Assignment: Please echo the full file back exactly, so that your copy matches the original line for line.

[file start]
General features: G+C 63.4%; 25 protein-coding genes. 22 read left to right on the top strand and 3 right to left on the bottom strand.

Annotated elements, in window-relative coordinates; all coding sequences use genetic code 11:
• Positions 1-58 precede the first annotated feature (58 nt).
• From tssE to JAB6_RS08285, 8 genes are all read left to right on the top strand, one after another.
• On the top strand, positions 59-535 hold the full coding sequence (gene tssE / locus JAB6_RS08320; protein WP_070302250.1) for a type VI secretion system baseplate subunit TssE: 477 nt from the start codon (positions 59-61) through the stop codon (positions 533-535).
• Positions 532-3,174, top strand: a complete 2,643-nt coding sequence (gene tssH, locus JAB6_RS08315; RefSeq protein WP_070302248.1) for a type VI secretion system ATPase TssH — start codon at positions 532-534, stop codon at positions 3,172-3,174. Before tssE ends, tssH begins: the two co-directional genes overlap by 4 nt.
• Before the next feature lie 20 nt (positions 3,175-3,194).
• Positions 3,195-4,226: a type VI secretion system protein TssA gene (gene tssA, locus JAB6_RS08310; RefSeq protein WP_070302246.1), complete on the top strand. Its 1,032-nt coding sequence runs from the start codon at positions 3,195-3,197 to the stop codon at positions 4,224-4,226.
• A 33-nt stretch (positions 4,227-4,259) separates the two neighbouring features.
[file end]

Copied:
General features: G+C 63.4%; 25 protein-coding genes. 22 read left to right on the top strand and 3 right to left on the bottom strand.

Annotated elements, in window-relative coordinates; all coding sequences use genetic code 11:
• Positions 1-58 precede the first annotated feature (58 nt).
• From tssE to JAB6_RS08285, 8 genes are all read left to right on the top strand, one after another.
• On the top strand, positions 59-535 hold the full coding sequence (gene tssE / locus JAB6_RS08320; protein WP_070302250.1) for a type VI secretion system baseplate subunit TssE: 477 nt from the start codon (positions 59-61) through the stop codon (positions 533-535).
• Positions 532-3,174, top strand: a complete 2,643-nt coding sequence (gene tssH, locus JAB6_RS08315; RefSeq protein WP_070302248.1) for a type VI secretion system ATPase TssH — start codon at positions 532-534, stop codon at positions 3,172-3,174. Before tssE ends, tssH begins: the two co-directional genes overlap by 4 nt.
• Before the next feature lie 20 nt (positions 3,175-3,194).
• Positions 3,195-4,226: a type VI secretion system protein TssA gene (gene tssA, locus JAB6_RS08310; RefSeq protein WP_070302246.1), complete on the top strand. Its 1,032-nt coding sequence runs from the start codon at positions 3,195-3,197 to the stop codon at positions 4,224-4,226.
• A 33-nt stretch (positions 4,227-4,259) separates the two neighbouring features.